Things in Kane's life blow up once and for all when his second wife Susan tells him she's leaving him. Kane begs her to stay and tells her that she can have everything on her terms if she just doesn't leave.
It almost works, but Kane makes the mistake of ending his speech with, "You can't do this to me," which tells Susan that he's every bit as selfish as he's always been.
Normally, it would be the hero of our story who "seizes the sword" and triumphs at the end of a story. But in this case then, Susan is our real hero, since she's the one who finds the courage to leave her rich husband in search of a better life.
As you can imagine, Kane doesn't react so well to this because he's used to controlling the people around him—or at least he's used to thinking he does.
When Susan leaves him, Kane goes on a destructive rampage and smashes everything that's smash-able in Susan's bedroom. The scene is really intense at first, but it quickly becomes pathetic as the old and bloated Kane runs out of energy.
He still smashes stuff, but we can see the all the fight and vitality has left him. All that's left is just this old husk of a man who probably isn't long for this world.
Unfortunately, there's no resurrection for Charles Kane. Instead of overcoming his ego and becoming a good man, he dies in bed with the word "Rosebud" on his lips. No one knows what it means, but we have to figure that maybe it's Kane's way of recognizing how far he's fallen in his life.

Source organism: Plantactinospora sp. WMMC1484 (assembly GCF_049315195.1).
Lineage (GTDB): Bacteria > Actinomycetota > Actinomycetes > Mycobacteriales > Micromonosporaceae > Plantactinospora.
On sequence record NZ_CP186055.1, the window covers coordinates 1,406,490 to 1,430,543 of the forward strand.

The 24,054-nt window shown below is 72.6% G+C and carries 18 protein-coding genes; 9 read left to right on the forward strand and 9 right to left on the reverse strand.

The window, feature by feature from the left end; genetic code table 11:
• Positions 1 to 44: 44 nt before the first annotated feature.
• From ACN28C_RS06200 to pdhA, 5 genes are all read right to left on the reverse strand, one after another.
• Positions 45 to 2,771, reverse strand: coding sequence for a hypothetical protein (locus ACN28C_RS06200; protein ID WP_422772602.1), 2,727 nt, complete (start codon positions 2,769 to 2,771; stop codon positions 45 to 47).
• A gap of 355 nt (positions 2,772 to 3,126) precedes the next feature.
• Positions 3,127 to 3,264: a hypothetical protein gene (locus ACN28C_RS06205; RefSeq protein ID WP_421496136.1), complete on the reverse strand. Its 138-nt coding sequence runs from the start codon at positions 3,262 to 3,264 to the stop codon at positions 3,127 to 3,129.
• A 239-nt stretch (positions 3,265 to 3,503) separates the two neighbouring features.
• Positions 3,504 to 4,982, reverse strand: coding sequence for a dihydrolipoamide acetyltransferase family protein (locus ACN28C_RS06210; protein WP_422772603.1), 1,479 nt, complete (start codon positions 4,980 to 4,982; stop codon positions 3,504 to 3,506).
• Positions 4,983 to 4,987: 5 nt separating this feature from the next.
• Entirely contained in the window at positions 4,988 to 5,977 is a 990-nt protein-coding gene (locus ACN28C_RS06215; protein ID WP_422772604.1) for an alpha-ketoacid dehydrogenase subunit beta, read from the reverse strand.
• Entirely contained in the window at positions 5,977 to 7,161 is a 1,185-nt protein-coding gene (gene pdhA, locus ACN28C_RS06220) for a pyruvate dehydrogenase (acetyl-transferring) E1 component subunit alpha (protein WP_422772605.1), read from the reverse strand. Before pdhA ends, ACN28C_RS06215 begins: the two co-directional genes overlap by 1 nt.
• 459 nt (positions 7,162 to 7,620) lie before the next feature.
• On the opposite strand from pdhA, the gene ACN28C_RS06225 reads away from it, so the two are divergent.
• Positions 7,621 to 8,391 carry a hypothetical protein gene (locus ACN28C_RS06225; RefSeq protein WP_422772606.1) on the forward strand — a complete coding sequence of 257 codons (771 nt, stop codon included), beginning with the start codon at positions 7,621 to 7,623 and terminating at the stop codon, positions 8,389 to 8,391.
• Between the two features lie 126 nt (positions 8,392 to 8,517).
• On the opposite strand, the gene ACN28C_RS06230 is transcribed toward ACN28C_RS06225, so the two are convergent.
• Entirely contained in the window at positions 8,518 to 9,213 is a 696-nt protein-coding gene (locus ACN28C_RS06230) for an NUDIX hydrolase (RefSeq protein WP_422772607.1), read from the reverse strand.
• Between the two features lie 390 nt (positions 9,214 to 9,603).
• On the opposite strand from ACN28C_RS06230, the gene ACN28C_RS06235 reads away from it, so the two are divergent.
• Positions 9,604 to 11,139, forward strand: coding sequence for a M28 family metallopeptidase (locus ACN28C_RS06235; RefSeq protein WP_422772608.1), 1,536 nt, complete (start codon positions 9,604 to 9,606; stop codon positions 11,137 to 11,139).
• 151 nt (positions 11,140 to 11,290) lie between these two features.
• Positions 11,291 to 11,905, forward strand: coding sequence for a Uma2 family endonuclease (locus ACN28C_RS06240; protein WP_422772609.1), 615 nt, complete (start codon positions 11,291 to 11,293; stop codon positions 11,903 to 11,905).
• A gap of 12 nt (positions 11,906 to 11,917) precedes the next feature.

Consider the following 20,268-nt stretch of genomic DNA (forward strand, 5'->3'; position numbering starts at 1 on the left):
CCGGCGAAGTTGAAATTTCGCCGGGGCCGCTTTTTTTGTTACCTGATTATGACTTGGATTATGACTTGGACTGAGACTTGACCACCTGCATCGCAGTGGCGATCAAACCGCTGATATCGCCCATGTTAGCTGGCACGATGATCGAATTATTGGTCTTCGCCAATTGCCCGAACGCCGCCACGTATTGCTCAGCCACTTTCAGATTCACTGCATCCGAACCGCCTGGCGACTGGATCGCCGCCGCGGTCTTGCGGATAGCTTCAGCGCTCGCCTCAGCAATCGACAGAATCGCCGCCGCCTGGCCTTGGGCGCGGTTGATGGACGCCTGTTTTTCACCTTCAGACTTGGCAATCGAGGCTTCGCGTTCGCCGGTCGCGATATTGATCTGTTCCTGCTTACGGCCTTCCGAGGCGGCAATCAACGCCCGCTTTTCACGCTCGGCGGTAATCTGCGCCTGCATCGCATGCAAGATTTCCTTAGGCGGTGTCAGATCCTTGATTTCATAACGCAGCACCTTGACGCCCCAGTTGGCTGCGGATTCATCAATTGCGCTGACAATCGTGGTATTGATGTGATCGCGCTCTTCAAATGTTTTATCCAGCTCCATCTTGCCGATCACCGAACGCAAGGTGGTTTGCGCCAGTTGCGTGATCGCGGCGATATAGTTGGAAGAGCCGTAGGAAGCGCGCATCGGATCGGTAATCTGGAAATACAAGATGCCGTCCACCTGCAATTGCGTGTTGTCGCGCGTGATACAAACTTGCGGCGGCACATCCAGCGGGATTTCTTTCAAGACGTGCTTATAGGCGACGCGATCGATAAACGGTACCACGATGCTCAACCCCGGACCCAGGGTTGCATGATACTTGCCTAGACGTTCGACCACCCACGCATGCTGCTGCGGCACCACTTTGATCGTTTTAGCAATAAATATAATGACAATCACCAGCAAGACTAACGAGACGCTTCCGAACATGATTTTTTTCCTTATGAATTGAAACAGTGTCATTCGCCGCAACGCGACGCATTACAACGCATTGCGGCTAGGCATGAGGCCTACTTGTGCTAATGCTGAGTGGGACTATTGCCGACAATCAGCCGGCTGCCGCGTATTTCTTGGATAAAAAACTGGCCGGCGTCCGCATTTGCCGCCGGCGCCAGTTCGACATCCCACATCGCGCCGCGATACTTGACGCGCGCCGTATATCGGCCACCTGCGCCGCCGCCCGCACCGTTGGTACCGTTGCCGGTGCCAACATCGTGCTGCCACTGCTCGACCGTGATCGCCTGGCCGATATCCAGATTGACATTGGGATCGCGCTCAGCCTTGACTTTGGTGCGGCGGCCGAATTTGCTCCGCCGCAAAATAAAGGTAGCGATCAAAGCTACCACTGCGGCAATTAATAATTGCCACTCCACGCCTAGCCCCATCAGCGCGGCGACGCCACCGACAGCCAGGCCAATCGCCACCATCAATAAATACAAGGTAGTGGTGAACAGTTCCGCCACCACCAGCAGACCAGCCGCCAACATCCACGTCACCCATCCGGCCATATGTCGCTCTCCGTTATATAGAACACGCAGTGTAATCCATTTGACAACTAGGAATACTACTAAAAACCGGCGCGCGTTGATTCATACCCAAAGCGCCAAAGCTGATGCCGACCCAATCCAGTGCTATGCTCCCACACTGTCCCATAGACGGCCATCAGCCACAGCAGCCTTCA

In the final scene of this movie, we finally find out that Rosebud is actually Charles Kane's sled from when he was a little boy. In a sense, Rosebud is the elusive elixir that Kane was never able to recover. It represents all the innocence and goodness of his childhood, but Kane never recovers the sled… just like he never recovers his innocence.
It's too late for him to change, but not to late for us. Where Kane fails, every one of the movie's audience members can choose a different path.
Or is this just Orson Welles' way of trying to make us love him…?
Setting can tell you just about everything you need to know in this movie, since the three major locations Charles Kane lives in mark the three stages of his life. The first stage is his boyhood in Colorado, which we only get a brief glimpse of. In his younger years, Charles lived in poverty in Colorado, a state that represents the wild freedom of Charles' young life. Unfortunately, his parents tell him "This ain't the place for you to grow up in" and he moves away to live with Mr. Thatcher in New England.
Charles never has any money in Colorado, but he doesn't seem to care because he has an active imagination and a lot of love for his mother.